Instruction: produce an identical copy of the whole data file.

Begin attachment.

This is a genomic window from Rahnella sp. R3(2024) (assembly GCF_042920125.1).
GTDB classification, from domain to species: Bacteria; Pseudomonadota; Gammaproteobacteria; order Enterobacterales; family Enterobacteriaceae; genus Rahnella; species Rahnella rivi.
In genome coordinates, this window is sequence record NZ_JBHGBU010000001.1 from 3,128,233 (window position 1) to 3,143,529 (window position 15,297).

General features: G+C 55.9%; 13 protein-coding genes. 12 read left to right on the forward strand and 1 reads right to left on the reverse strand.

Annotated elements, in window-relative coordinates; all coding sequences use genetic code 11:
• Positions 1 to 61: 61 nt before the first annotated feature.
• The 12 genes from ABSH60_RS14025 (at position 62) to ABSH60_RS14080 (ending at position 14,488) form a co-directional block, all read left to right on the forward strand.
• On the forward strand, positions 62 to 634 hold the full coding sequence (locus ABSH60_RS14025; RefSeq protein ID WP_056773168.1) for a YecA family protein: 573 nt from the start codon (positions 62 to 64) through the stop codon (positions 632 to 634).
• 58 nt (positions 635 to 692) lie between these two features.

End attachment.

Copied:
This is a genomic window from Rahnella sp. R3(2024) (assembly GCF_042920125.1).
GTDB classification, from domain to species: Bacteria; Pseudomonadota; Gammaproteobacteria; order Enterobacterales; family Enterobacteriaceae; genus Rahnella; species Rahnella rivi.
In genome coordinates, this window is sequence record NZ_JBHGBU010000001.1 from 3,128,233 (window position 1) to 3,143,529 (window position 15,297).

General features: G+C 55.9%; 13 protein-coding genes. 12 read left to right on the forward strand and 1 reads right to left on the reverse strand.

Annotated elements, in window-relative coordinates; all coding sequences use genetic code 11:
• Positions 1 to 61: 61 nt before the first annotated feature.
• The 12 genes from ABSH60_RS14025 (at position 62) to ABSH60_RS14080 (ending at position 14,488) form a co-directional block, all read left to right on the forward strand.
• On the forward strand, positions 62 to 634 hold the full coding sequence (locus ABSH60_RS14025; RefSeq protein ID WP_056773168.1) for a YecA family protein: 573 nt from the start codon (positions 62 to 64) through the stop codon (positions 632 to 634).
• 58 nt (positions 635 to 692) lie between these two features.